The Pope has declared this liturgical year as the Year of Faith. It is the year for us to rediscover, live and share our faith. Perhaps one of the greatest challenges for us as men and women of faith is to live positive and cheerful lives, the conditions in which we find ourselves notwithstanding. We need to prove to ourselves and to the world that our joy does not depend on what we eat and drink. In some religious communities the time to come together for a drink is called Happy Hour. We need to show the world that for us every hour is a happy hour because the source of our happiness is God who promises us that everything will be all right because it is He Himself who is coming to set everything right again.

-          On the Epistle – The Joy of the Lord is our Strenght

Christmas is only three weeks away. Hospital workers report that hospital wards are practically empty at Christmas time. No one wants to spend Christmas in hospital. Much less in jail. Christmas is a time of joy and there is no fun in the hospital bed or the prison cell. Yet Paul’s most cheerful letter to the Philippians was written from a prison cell. Paul was in detention in Rome awaiting trial. Neither the uncomfortable conditions in the prison cell nor the uncertainty of the outcome of the trial was enough to rob Paul of his joyful and cheerful disposition. What was the secret of Paul’s unflagging optimism? No doubt it was his faith in Christ. This faith expressed itself in two important attitudes: an attitude of gratitude in regard to the past, and an attitude of confidence in regard to the future. This was the key to Paul’s cheerfulness even in the face of present predicament.

We often talk about the virtue of living in the present. But what do we mean by “the present?” Is it this year, this week, this day, or this minute? The fact of the matter is that the present is a fleeting split-second such that before we get to think of it or mention it, is already passed into the past. We cannot freeze the present in order to live in it because the present is always passing us by. Maybe it is better to think of the present as the meeting point between the past and the future. Then we shall begin to realize that the way to seize the moment and discover happiness in the present is to cultivate a positive attitude toward the past and toward the future.

In his letter to the Philippians, Paul did not focus on the present chains of his imprisonment but on the happy memories of his relationship with the Philippians, and on the glorious future of the day of the Lord. This might explain why this letter is the most joyful of all his letters. The opening section of the letter, which we have in today’s second reading, illustrates this secret to Paul’s positive mindset.

Gratitude for the Past

I thank my God every time I remember you, constantly praying with joy in every one of my prayers for all of you, because of your sharing in the gospel from the first day until now. (Philippians 1:3-5)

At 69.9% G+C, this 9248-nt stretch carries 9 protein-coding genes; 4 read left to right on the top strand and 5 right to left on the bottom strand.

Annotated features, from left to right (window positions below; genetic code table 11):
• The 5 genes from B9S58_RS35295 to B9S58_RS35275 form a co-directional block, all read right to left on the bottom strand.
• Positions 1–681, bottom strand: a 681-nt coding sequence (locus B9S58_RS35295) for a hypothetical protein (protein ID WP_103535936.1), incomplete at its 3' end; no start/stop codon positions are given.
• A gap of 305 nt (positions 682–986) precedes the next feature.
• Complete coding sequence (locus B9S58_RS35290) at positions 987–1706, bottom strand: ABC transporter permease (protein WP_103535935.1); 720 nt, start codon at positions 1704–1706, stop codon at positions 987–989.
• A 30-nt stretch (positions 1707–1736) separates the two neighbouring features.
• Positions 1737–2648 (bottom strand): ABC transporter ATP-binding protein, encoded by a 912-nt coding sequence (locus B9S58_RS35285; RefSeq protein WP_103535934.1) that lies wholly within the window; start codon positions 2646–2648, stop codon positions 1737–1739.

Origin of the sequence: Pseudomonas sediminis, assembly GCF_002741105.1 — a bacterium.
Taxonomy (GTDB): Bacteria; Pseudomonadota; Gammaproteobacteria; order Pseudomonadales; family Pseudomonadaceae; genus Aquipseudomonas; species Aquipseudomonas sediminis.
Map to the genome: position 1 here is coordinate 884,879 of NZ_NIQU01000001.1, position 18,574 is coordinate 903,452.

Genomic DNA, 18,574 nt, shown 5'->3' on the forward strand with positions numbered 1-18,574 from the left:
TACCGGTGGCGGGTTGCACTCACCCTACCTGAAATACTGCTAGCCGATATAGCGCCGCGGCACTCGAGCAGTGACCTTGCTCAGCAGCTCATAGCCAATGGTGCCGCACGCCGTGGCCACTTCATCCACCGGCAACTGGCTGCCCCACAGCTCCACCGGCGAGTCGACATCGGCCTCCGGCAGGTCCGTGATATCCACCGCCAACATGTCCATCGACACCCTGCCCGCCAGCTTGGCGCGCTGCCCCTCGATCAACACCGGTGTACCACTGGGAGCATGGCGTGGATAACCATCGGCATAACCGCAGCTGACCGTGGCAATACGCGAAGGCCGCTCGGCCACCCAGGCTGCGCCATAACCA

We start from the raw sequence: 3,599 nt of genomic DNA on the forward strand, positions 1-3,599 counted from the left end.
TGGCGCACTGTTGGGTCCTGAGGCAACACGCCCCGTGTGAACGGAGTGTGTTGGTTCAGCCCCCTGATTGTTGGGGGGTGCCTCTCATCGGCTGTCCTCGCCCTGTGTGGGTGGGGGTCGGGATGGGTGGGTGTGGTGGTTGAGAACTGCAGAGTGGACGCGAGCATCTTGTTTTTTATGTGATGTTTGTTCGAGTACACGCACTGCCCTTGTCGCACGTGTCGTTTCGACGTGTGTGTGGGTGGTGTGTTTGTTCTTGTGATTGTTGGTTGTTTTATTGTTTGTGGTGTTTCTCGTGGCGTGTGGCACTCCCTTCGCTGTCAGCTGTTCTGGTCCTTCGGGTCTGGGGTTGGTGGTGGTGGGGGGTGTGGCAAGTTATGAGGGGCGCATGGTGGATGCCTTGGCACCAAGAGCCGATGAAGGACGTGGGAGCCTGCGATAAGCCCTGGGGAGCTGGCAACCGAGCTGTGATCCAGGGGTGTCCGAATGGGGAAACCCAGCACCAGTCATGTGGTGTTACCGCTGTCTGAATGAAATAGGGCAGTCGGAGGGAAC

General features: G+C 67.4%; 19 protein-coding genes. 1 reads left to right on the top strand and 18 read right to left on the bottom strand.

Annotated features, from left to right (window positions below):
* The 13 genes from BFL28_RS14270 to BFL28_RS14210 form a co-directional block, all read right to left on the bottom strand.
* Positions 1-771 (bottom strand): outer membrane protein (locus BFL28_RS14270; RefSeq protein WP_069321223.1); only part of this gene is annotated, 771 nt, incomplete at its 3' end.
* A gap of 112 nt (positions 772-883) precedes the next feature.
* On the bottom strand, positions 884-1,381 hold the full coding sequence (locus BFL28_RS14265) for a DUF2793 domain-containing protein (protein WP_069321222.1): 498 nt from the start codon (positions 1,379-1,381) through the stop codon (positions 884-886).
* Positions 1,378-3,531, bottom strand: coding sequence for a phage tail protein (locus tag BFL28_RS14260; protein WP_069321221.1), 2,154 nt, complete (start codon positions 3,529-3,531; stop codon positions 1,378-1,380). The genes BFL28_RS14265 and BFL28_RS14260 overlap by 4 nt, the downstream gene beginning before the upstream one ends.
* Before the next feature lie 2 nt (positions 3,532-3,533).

Even though Paul finds himself presently in very unenviable circumstances, yet he chooses to begin his letter on a note of gratitude for the past. The Philippians had contributed generously in his ministry of spreading the gospel. They were not just his spiritual children but his partners in ministry, and for this Paul thanks God and prays constantly with joy for them. An attitude of gratitude for the past puts a smile on our faces, no matter what we may be going through today.
Confidence in the Future

I am confident of this, that the one who began a good work among you will bring it to completion by the day of Jesus Christ. (Philippians 1:6)

Paul looks to the future with confidence. His confidence is anchored not in the faithfulness of the Philippians but in the faithfulness of God. God is faithful, and God who began a good work in the church of Philippi will bring it to a glorious completion. Many people think of the Last Day and the Last Judgment with fear and anxiety. Paul thinks of it with confident expectation as the Day when God will bring to completion the good work of faith that He is doing among us.

The present is nothing but the meeting point of the past and the future. If, like Paul, we cultivate the attitude of looking to the past with gratitude and to the future with confidence, then we shall know the joy of the Lord. This is the inner joy which made the early Christians sing even as they were being marched to death by their persecutors. One such example is Cyprian, Bishop of Carthage, who, as he was facing death in the year 248, wrote the following words to his friend Donatus:

It is really a bad world, Donatus, an incredibly bad world. Yet in the midst of it, I have found a quiet and holy people. They have discovered a joy which is a thousand times better than any pleasure of this sinful life. They are despised and persecuted but they care not, These people, Donatus, are Christians and I am one of them."

The joy of the Lord was the strength of the martyrs. May the same joy of the Lord be our strength today as we face the challenges of witnessing to the goodness of the Lord even in our very bad world.